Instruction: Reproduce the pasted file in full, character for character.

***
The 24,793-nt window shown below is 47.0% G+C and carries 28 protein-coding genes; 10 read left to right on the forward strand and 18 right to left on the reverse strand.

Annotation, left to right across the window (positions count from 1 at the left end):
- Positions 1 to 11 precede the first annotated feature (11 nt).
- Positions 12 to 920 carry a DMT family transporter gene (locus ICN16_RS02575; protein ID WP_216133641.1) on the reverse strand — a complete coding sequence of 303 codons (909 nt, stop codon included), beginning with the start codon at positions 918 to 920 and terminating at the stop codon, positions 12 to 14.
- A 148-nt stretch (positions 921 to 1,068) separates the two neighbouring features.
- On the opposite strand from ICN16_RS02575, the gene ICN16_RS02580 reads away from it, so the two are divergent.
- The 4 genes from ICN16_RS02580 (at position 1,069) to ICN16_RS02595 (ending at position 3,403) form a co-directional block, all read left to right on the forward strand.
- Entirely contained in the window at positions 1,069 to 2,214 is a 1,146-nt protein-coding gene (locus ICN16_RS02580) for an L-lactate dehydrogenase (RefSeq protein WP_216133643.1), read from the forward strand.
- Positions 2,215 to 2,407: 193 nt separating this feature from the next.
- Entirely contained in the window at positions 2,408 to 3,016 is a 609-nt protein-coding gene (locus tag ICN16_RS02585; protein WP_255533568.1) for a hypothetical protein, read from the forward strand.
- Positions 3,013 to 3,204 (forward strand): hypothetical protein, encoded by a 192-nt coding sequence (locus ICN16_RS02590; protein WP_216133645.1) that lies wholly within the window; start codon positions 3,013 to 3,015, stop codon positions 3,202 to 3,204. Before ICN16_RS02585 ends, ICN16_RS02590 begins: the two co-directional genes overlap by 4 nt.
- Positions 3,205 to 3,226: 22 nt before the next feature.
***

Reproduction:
The 24,793-nt window shown below is 47.0% G+C and carries 28 protein-coding genes; 10 read left to right on the forward strand and 18 right to left on the reverse strand.

Annotation, left to right across the window (positions count from 1 at the left end):
- Positions 1 to 11 precede the first annotated feature (11 nt).
- Positions 12 to 920 carry a DMT family transporter gene (locus ICN16_RS02575; protein ID WP_216133641.1) on the reverse strand — a complete coding sequence of 303 codons (909 nt, stop codon included), beginning with the start codon at positions 918 to 920 and terminating at the stop codon, positions 12 to 14.
- A 148-nt stretch (positions 921 to 1,068) separates the two neighbouring features.
- On the opposite strand from ICN16_RS02575, the gene ICN16_RS02580 reads away from it, so the two are divergent.
- The 4 genes from ICN16_RS02580 (at position 1,069) to ICN16_RS02595 (ending at position 3,403) form a co-directional block, all read left to right on the forward strand.
- Entirely contained in the window at positions 1,069 to 2,214 is a 1,146-nt protein-coding gene (locus ICN16_RS02580) for an L-lactate dehydrogenase (RefSeq protein WP_216133643.1), read from the forward strand.
- Positions 2,215 to 2,407: 193 nt separating this feature from the next.
- Entirely contained in the window at positions 2,408 to 3,016 is a 609-nt protein-coding gene (locus tag ICN16_RS02585; protein WP_255533568.1) for a hypothetical protein, read from the forward strand.
- Positions 3,013 to 3,204 (forward strand): hypothetical protein, encoded by a 192-nt coding sequence (locus ICN16_RS02590; protein WP_216133645.1) that lies wholly within the window; start codon positions 3,013 to 3,015, stop codon positions 3,202 to 3,204. Before ICN16_RS02585 ends, ICN16_RS02590 begins: the two co-directional genes overlap by 4 nt.
- Positions 3,205 to 3,226: 22 nt before the next feature.